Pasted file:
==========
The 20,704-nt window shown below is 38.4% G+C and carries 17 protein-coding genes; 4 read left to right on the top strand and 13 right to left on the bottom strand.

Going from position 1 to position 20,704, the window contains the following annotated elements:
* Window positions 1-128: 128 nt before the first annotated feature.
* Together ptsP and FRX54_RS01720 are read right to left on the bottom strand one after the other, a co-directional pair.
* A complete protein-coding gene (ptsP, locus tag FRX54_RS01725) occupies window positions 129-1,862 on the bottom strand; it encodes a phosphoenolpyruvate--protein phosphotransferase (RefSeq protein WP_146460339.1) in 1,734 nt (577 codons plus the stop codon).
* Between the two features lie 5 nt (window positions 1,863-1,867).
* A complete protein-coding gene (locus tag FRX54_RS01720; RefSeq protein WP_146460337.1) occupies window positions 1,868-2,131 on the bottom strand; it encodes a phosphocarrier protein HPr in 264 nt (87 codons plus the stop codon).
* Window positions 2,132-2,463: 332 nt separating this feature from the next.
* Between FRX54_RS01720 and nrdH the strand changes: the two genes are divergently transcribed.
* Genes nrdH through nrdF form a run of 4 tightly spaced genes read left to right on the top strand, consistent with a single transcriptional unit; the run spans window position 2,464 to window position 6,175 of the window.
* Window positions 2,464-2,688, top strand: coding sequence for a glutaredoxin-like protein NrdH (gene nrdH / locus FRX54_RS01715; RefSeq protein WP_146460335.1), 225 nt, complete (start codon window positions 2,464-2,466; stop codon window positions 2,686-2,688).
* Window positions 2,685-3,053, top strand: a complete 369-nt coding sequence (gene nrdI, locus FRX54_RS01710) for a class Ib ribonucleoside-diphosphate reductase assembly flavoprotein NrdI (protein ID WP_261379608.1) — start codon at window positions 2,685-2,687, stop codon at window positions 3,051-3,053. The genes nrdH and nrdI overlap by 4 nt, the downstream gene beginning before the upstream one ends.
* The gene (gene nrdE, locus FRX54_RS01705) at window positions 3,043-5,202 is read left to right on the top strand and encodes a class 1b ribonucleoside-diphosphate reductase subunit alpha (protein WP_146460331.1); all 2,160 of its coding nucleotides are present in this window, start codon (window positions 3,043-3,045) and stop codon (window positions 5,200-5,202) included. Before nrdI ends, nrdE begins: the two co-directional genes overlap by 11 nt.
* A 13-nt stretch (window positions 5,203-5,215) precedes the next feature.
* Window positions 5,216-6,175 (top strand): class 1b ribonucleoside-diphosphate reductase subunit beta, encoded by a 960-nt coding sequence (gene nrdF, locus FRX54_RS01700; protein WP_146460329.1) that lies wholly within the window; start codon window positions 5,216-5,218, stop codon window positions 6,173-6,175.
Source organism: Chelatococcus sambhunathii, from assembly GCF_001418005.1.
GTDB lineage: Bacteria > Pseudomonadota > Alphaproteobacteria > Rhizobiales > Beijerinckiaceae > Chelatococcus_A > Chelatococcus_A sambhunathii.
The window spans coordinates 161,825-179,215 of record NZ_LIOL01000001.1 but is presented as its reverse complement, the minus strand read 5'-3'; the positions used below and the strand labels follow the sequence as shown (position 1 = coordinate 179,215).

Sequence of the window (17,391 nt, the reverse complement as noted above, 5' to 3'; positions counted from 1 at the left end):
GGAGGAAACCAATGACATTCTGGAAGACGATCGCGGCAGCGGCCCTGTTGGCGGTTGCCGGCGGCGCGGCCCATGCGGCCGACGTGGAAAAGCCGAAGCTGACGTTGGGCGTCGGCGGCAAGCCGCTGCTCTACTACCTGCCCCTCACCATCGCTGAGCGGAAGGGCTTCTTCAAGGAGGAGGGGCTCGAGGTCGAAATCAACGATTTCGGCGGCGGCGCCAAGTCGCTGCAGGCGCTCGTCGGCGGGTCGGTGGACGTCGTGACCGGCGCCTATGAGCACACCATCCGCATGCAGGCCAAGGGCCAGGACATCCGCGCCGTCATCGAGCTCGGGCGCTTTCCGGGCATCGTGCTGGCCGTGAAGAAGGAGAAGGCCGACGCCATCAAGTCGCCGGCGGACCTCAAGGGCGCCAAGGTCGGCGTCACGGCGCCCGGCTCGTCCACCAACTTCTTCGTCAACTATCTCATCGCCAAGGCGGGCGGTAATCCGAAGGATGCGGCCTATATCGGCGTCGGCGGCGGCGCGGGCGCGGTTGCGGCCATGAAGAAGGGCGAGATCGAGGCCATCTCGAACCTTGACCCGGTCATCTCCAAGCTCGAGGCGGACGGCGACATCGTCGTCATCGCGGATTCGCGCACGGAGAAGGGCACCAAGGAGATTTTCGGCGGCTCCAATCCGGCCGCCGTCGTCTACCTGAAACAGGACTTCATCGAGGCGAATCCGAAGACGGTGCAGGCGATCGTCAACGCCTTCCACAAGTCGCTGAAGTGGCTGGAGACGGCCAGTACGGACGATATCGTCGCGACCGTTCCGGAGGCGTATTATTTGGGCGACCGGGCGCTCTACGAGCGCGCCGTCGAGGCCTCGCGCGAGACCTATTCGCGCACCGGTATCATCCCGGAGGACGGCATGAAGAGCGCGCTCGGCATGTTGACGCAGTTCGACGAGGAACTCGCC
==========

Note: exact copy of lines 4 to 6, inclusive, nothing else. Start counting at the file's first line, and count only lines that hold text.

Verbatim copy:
* Together ptsP and FRX54_RS01720 are read right to left on the bottom strand one after the other, a co-directional pair.
* A complete protein-coding gene (ptsP, locus tag FRX54_RS01725) occupies window positions 129-1,862 on the bottom strand; it encodes a phosphoenolpyruvate--protein phosphotransferase (RefSeq protein WP_146460339.1) in 1,734 nt (577 codons plus the stop codon).
* Between the two features lie 5 nt (window positions 1,863-1,867).